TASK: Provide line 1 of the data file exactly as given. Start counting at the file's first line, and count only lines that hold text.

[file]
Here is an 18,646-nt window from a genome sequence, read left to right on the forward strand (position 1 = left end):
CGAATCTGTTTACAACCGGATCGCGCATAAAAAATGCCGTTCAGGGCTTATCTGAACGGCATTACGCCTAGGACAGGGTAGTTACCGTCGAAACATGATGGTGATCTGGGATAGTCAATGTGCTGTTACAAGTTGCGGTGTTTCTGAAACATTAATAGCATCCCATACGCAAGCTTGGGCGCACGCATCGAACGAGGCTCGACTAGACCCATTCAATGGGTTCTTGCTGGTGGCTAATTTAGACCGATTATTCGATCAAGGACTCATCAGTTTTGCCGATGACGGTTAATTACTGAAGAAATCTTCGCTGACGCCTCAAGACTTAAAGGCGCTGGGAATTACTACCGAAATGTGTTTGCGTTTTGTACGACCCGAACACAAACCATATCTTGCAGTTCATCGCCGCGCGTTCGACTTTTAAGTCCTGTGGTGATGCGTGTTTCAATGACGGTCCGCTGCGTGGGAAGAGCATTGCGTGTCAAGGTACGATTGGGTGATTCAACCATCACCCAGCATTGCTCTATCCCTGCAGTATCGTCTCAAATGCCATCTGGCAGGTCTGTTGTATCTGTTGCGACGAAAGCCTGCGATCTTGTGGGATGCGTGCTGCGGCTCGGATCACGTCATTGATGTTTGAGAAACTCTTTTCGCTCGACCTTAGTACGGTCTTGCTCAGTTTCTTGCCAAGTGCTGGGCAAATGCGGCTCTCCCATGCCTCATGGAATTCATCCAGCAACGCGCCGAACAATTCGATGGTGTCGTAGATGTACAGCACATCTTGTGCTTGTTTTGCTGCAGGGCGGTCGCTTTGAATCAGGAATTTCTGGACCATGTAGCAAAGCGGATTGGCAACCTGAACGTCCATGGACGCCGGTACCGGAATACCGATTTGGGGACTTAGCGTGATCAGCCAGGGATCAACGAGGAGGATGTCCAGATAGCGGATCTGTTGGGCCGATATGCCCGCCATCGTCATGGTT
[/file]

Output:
Here is an 18,646-nt window from a genome sequence, read left to right on the forward strand (position 1 = left end):